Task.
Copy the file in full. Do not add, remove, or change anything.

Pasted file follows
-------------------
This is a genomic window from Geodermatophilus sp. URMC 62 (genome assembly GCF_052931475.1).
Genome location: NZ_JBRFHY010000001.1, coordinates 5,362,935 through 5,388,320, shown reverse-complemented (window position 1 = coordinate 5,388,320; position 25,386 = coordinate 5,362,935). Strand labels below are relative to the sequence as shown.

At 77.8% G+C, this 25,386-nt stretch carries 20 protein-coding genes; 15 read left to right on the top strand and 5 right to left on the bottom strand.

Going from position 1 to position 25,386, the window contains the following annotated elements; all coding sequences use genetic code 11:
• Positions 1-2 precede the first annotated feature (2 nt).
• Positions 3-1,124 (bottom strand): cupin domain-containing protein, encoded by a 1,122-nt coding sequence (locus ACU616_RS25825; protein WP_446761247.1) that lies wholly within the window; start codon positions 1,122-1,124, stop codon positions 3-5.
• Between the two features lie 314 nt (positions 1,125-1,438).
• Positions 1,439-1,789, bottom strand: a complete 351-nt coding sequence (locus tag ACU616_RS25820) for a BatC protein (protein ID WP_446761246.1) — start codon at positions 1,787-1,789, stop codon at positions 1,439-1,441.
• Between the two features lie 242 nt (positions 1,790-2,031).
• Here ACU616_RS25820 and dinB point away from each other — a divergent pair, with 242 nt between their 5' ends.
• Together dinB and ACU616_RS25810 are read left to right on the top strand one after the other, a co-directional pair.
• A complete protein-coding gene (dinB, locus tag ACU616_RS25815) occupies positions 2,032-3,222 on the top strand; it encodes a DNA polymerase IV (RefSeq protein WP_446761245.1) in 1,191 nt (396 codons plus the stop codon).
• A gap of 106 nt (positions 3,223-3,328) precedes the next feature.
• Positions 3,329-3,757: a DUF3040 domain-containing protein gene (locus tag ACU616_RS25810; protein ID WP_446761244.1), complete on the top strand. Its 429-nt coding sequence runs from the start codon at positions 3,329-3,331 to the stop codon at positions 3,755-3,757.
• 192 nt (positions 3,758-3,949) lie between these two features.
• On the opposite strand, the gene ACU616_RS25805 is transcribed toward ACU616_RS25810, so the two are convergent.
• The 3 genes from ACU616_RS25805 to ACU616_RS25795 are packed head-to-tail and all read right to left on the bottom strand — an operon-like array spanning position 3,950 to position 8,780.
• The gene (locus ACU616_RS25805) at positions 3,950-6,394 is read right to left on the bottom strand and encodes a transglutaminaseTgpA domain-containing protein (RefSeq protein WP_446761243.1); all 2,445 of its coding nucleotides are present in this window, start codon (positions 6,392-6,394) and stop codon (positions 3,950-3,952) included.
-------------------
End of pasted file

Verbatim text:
This is a genomic window from Geodermatophilus sp. URMC 62 (genome assembly GCF_052931475.1).
Genome location: NZ_JBRFHY010000001.1, coordinates 5,362,935 through 5,388,320, shown reverse-complemented (window position 1 = coordinate 5,388,320; position 25,386 = coordinate 5,362,935). Strand labels below are relative to the sequence as shown.

At 77.8% G+C, this 25,386-nt stretch carries 20 protein-coding genes; 15 read left to right on the top strand and 5 right to left on the bottom strand.

Going from position 1 to position 25,386, the window contains the following annotated elements; all coding sequences use genetic code 11:
• Positions 1-2 precede the first annotated feature (2 nt).
• Positions 3-1,124 (bottom strand): cupin domain-containing protein, encoded by a 1,122-nt coding sequence (locus ACU616_RS25825; protein WP_446761247.1) that lies wholly within the window; start codon positions 1,122-1,124, stop codon positions 3-5.
• Between the two features lie 314 nt (positions 1,125-1,438).
• Positions 1,439-1,789, bottom strand: a complete 351-nt coding sequence (locus tag ACU616_RS25820) for a BatC protein (protein ID WP_446761246.1) — start codon at positions 1,787-1,789, stop codon at positions 1,439-1,441.
• Between the two features lie 242 nt (positions 1,790-2,031).
• Here ACU616_RS25820 and dinB point away from each other — a divergent pair, with 242 nt between their 5' ends.
• Together dinB and ACU616_RS25810 are read left to right on the top strand one after the other, a co-directional pair.
• A complete protein-coding gene (dinB, locus tag ACU616_RS25815) occupies positions 2,032-3,222 on the top strand; it encodes a DNA polymerase IV (RefSeq protein WP_446761245.1) in 1,191 nt (396 codons plus the stop codon).
• A gap of 106 nt (positions 3,223-3,328) precedes the next feature.
• Positions 3,329-3,757: a DUF3040 domain-containing protein gene (locus tag ACU616_RS25810; protein ID WP_446761244.1), complete on the top strand. Its 429-nt coding sequence runs from the start codon at positions 3,329-3,331 to the stop codon at positions 3,755-3,757.
• 192 nt (positions 3,758-3,949) lie between these two features.
• On the opposite strand, the gene ACU616_RS25805 is transcribed toward ACU616_RS25810, so the two are convergent.
• The 3 genes from ACU616_RS25805 to ACU616_RS25795 are packed head-to-tail and all read right to left on the bottom strand — an operon-like array spanning position 3,950 to position 8,780.
• The gene (locus ACU616_RS25805) at positions 3,950-6,394 is read right to left on the bottom strand and encodes a transglutaminaseTgpA domain-containing protein (RefSeq protein WP_446761243.1); all 2,445 of its coding nucleotides are present in this window, start codon (positions 6,392-6,394) and stop codon (positions 3,950-3,952) included.